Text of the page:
If you are worried your pets are unwell over the festive season, please contact the surgery on 01458 832972 for immediate advice.


Dr Lucy Fleming BVSc MSc MRCVS
(with grateful thanks to Bailey’s owners for allowing us to share his story)

Dairy Herd Health & Fertility’ Meeting


Orchard Vets has a team of farm animal specialists that cover Glastonbury, Street and the surrounding Somerset villages. We understand the importance of sharing information, and never is this more relevant than in the farming community. And although we know that all farms face different challenges, there are certain ‘constants’ that will help us all to maintain healthy herds while maximising production.

As part of this ethos, we run regular Farmers Meetings that are open to not just our existing Orchard clients, but any farmer or livestock owner that would like to attend. We try to cover subjects that are important to you and relevant to the farming calendar, together with new developments in farm veterinary care. We are always open to suggestions though, so if there is a topic you would like us to cover, please feel free to contact us.

Our next meeting is on Tuesday 9th January 2018


 12 noon to 2pm

Topics include; fertility benchmarking and performance in key areas, current guidelines and targets for antibiotic use in the dairy sector – and new Nottingham based research, your antibiotic use for 2017 and discussion…


Please contact us on 01458 832972 if you’d like to attend.

You couldn’t wish for a better veterinary team to help you grow and develop your business in the best way possible.  So to find out more why not get in touch…

Telephone: 01458 832972  Email: or just pop in and see us.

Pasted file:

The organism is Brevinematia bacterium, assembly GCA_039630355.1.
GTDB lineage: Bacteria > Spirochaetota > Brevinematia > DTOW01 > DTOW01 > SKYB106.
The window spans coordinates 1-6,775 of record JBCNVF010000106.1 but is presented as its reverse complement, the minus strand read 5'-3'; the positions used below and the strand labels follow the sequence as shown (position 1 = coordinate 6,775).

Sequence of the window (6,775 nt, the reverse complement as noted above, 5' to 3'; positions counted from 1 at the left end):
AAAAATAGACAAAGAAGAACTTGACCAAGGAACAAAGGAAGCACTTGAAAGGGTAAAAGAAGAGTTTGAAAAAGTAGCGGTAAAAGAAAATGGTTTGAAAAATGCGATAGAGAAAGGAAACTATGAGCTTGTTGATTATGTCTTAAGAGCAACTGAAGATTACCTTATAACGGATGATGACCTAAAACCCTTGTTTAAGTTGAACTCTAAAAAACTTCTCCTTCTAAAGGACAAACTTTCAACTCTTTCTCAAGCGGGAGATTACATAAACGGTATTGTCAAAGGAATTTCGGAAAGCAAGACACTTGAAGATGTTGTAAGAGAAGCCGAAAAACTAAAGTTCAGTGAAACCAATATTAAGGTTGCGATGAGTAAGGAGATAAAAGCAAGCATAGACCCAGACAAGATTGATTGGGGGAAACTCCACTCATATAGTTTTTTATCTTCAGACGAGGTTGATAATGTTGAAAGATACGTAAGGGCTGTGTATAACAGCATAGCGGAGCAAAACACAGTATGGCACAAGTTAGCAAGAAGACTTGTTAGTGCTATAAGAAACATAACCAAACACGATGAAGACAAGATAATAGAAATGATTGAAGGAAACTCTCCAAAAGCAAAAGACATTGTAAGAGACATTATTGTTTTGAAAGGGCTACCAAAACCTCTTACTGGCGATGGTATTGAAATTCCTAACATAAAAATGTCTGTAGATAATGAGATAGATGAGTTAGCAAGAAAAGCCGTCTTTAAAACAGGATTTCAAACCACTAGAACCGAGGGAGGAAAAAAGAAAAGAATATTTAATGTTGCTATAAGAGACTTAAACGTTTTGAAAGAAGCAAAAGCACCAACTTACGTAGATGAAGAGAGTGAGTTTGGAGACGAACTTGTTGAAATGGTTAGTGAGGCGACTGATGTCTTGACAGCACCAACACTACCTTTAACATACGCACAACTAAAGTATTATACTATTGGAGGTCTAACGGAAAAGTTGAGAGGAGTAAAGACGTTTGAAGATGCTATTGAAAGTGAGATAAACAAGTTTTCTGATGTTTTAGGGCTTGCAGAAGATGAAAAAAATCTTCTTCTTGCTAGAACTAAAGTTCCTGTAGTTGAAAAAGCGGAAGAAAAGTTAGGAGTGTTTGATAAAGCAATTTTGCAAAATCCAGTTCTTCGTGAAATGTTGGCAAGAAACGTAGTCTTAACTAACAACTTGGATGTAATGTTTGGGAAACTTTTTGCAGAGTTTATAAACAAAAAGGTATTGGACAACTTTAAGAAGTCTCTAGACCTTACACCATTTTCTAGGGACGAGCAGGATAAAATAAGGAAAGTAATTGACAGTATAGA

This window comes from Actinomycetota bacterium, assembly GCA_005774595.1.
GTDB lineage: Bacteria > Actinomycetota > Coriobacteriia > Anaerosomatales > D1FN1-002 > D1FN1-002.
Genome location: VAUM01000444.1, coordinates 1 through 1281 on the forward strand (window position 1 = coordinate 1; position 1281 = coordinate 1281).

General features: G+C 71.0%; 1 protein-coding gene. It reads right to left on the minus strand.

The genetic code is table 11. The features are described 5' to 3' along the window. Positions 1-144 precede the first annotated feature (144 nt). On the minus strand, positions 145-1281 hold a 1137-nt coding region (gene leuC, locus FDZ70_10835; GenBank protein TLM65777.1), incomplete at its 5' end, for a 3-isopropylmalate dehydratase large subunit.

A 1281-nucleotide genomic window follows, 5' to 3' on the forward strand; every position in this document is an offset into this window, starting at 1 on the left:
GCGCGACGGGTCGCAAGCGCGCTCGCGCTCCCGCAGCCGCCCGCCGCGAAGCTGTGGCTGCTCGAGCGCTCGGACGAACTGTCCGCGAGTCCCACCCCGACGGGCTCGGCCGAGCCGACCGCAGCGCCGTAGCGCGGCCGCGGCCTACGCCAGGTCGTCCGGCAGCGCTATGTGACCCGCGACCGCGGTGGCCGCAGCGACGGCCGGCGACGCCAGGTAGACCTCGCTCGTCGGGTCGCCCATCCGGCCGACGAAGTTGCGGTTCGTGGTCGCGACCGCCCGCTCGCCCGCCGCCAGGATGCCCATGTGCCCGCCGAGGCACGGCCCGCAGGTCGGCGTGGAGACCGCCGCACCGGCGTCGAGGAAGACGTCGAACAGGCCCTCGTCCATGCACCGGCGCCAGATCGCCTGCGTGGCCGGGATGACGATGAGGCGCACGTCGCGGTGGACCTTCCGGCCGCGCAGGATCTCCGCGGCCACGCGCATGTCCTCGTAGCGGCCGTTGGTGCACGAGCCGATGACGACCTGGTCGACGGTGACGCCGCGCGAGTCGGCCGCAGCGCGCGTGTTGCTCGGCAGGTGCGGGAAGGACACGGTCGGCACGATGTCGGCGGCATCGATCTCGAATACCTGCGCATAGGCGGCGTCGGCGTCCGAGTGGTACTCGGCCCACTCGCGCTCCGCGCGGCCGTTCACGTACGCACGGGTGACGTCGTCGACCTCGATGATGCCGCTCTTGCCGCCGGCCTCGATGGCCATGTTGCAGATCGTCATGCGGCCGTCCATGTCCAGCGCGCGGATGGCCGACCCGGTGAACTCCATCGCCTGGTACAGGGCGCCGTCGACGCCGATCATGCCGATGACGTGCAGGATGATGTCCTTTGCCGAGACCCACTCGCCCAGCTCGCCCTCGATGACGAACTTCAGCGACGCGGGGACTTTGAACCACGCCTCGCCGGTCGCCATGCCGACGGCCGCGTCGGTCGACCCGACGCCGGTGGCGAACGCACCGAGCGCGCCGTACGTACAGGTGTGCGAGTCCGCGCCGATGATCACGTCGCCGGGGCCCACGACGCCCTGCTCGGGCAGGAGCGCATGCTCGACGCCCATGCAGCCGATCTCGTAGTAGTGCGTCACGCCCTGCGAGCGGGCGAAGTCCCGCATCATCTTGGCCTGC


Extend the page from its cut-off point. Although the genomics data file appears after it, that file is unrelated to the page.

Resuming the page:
Welcome to our new website!


New logo. New website. Same great service!

At Orchard Vets we have always prided ourselves on good old fashioned care, compassion and customer service. And although our vets are continually updating their knowledge and skills in order to remain at the cutting edge of veterinary care, and year on year we invest in our unrivalled practice facilities; we have been guilty of neglecting our website, branding and general image.  To be fair, as we say “The patient always comes first”, but to be honest an overhaul was long overdue.


Pet owner or farmer – there’s something for everyone.

You will notice around the practice and on correspondence that we have a shiny new logo – we hope you like it!  We also needed a new website that would better represent our practice, and the range of services and facilities that we offer. The tricky thing was to design a site that would work for both our pet owners and our farm clients.  We have managed this by using different highlight colours – green for pets and blue for farms.  So if you are a pet owner and the logo and highlights are green – you’re on the right page.  Equally, our farm clients will notice a blue logo in the header whenever they are on a farm related page.  Like a lot of things – it sounds complicated but it isn’t. Just jump on and start clicking!


It’s good to talk!

Ultimately though, the purpose of the site is to give you an overview of our practice and services. What we really want to do is talk to you! So whether you are a caring and concerned pet owner, or a farmer looking for help and support to grow your business, get in touch. Orchard Vets is the practice for you!